Patients following an infection with the D614G wildtype virus were recruited via prospective follow-up programs started in April 2020 or specialized outpatient clinics of the Departments of Respiratory Medicine by Hannover Medical School (MHH, 124 patients) and the University Medical Center Hamburg-Eppendorf (UKE, 52 patients). Adult patients (≥ 18 years) with proven previous SARS-CoV-2 infection detected by virus-specific RT-qPCR from nasopharyngeal swabs (cycle threshold values < 34) were included in this study. Baseline characteristics are shown in Table 1. An additional control cohort of 33 unexposed and unvaccinated individuals (19 females [58%], 14 males [42%], mean age 45·6 years) was recruited by an open call between May and September 2020 through the Institute of Transplantation Immunology of the MHH. Written informed consent was obtained from each patient.

Table 1 Baseline characteristics of non-hospitalized, hospitalized non-ICU, and ICU patients

Clinical phenotyping

The following assessment was performed in all patients: Pulmonary function testing (PFT) including body plethysmography, measurements of diffusion capacity for carbon monoxide (DLCO), arterialized capillary blood gas analysis (CBG) at rest, and assessment of the 6-min walking distance (6MWD, expressed as an absolute value and adjusted for age, sex, height, and weight (= % of predicted, %/pre)) with continuous measurement of peripheral oxygen saturation (SpO2), heart rate by pulse oximetry, and routine blood lab parameters (Table 2).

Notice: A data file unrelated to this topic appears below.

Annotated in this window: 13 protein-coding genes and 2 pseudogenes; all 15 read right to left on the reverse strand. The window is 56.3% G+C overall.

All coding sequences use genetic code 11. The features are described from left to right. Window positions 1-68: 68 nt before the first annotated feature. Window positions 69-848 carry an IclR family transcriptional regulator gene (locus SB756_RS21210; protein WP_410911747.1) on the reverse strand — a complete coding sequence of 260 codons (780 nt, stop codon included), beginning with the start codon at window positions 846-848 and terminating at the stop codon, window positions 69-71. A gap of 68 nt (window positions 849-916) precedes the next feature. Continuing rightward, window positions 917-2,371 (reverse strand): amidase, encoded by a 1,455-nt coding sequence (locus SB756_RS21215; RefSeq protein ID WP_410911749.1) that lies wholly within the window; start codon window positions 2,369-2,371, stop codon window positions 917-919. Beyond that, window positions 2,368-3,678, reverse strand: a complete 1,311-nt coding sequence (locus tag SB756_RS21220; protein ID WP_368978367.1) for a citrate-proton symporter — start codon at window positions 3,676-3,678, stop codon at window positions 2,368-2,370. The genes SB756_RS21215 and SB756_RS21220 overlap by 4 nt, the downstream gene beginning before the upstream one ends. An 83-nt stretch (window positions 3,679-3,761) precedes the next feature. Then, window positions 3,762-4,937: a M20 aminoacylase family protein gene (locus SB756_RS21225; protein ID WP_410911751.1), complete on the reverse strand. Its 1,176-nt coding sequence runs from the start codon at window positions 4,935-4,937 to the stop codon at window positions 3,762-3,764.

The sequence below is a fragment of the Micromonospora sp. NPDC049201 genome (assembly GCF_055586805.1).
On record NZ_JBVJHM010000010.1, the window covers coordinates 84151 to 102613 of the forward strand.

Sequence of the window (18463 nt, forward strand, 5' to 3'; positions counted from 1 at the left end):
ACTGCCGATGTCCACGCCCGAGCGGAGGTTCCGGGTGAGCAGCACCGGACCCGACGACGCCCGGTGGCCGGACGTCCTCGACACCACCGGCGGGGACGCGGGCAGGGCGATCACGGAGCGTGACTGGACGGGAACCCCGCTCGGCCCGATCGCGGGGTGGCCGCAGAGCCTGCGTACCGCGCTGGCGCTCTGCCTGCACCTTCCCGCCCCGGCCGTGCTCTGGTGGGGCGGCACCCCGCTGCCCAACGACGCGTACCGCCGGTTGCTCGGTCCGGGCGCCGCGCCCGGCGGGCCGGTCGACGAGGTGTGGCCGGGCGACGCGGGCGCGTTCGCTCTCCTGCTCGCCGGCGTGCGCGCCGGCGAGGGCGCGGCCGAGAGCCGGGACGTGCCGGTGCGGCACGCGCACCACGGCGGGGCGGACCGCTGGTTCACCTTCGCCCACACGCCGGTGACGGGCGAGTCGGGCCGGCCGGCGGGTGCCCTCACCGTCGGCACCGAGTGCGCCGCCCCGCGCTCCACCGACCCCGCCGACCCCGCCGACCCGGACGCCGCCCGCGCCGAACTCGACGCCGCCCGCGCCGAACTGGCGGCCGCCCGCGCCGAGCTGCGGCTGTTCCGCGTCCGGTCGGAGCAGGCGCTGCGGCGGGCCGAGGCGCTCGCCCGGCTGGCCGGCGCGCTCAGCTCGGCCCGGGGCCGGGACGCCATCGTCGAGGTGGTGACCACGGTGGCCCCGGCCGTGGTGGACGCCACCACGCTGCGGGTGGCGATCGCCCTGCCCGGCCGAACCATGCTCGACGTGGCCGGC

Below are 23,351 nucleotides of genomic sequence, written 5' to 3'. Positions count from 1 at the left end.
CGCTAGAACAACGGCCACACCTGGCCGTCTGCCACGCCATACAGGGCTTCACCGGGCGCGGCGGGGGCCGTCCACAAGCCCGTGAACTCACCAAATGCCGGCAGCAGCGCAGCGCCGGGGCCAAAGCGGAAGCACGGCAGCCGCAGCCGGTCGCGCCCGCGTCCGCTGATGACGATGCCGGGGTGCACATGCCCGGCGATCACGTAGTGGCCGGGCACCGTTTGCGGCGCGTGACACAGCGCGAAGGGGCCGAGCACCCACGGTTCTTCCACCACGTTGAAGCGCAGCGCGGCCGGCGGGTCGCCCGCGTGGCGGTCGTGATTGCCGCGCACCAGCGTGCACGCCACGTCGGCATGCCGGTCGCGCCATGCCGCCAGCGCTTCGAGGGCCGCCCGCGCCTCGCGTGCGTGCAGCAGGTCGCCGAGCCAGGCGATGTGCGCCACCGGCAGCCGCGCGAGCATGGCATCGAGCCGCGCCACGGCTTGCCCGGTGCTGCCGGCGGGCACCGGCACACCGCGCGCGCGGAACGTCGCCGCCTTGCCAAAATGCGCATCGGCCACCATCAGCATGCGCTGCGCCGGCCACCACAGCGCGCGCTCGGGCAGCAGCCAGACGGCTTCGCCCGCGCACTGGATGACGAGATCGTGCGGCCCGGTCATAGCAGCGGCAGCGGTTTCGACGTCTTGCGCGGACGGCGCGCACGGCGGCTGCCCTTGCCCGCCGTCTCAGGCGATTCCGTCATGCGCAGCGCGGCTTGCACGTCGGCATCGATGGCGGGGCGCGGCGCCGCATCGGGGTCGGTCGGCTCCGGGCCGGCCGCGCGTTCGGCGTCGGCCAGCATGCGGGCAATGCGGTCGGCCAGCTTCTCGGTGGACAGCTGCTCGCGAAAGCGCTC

Table 2 Symptom burden and clinical impairment at follow-up

Patient-reported outcome measures (PROMs)

Quality of life (QoL), levels of pain, depression, anxiety, and work productivity were assessed using validated standard questionnaires HADS, PHQ-9, and GAD-7. Fatigue severity was measured using the Fatigue Assessment Scale (© FAS Fatigue Assessment Scale: ild care foundation, supplementary (suppl.) material for more details). A change of four points or 10% in the FAS score is considered the Minimal Important Difference (MCID) if performed at different time points [12,13,14]. Patients were also asked to rate their levels of fatigue before disease onset (pre-COVID-19) retrospectively within the last three months before COVID-19 and the difference between the two time points was calculated. Limitations in daily life were evaluated using a self-developed questionnaire based on the post-COVID-19 functional status scale (PCFS) [15] using a five-point Likert-scale covering the following topics: COVID-19-specific symptoms, pain or psychological burden, and daily physical performance. Results were categorized into improved, stable, and worsened (suppl. material).

The sociodemographic standards of the German statistical federal agency of statistics (destatis) were used to assess occupation and general and professional education [16].